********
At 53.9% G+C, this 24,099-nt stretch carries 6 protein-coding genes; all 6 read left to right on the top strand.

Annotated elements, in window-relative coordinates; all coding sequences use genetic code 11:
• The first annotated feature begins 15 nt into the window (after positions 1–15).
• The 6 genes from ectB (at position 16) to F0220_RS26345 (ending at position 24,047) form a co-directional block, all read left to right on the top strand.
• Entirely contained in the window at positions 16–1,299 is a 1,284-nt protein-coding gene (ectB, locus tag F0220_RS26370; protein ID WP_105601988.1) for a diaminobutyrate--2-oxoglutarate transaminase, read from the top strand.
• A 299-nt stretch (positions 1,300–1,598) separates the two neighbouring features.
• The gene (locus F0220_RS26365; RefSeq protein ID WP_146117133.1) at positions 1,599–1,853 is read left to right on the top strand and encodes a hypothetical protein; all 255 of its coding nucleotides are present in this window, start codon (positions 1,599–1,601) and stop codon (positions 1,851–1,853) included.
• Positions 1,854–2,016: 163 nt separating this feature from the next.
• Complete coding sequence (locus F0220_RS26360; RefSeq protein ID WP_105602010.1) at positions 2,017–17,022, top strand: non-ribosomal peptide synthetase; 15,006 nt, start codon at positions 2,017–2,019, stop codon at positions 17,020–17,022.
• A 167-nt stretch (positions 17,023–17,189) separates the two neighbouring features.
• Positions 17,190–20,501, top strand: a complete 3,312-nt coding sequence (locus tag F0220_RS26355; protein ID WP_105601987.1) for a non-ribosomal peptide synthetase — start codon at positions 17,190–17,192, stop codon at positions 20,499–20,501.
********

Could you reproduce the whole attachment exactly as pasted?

At 53.9% G+C, this 24,099-nt stretch carries 6 protein-coding genes; all 6 read left to right on the top strand.

Annotated elements, in window-relative coordinates; all coding sequences use genetic code 11:
• The first annotated feature begins 15 nt into the window (after positions 1–15).
• The 6 genes from ectB (at position 16) to F0220_RS26345 (ending at position 24,047) form a co-directional block, all read left to right on the top strand.
• Entirely contained in the window at positions 16–1,299 is a 1,284-nt protein-coding gene (ectB, locus tag F0220_RS26370; protein ID WP_105601988.1) for a diaminobutyrate--2-oxoglutarate transaminase, read from the top strand.
• A 299-nt stretch (positions 1,300–1,598) separates the two neighbouring features.
• The gene (locus F0220_RS26365; RefSeq protein ID WP_146117133.1) at positions 1,599–1,853 is read left to right on the top strand and encodes a hypothetical protein; all 255 of its coding nucleotides are present in this window, start codon (positions 1,599–1,601) and stop codon (positions 1,851–1,853) included.
• Positions 1,854–2,016: 163 nt separating this feature from the next.
• Complete coding sequence (locus F0220_RS26360; RefSeq protein ID WP_105602010.1) at positions 2,017–17,022, top strand: non-ribosomal peptide synthetase; 15,006 nt, start codon at positions 2,017–2,019, stop codon at positions 17,020–17,022.
• A 167-nt stretch (positions 17,023–17,189) separates the two neighbouring features.
• Positions 17,190–20,501, top strand: a complete 3,312-nt coding sequence (locus tag F0220_RS26355; protein ID WP_105601987.1) for a non-ribosomal peptide synthetase — start codon at positions 17,190–17,192, stop codon at positions 20,499–20,501.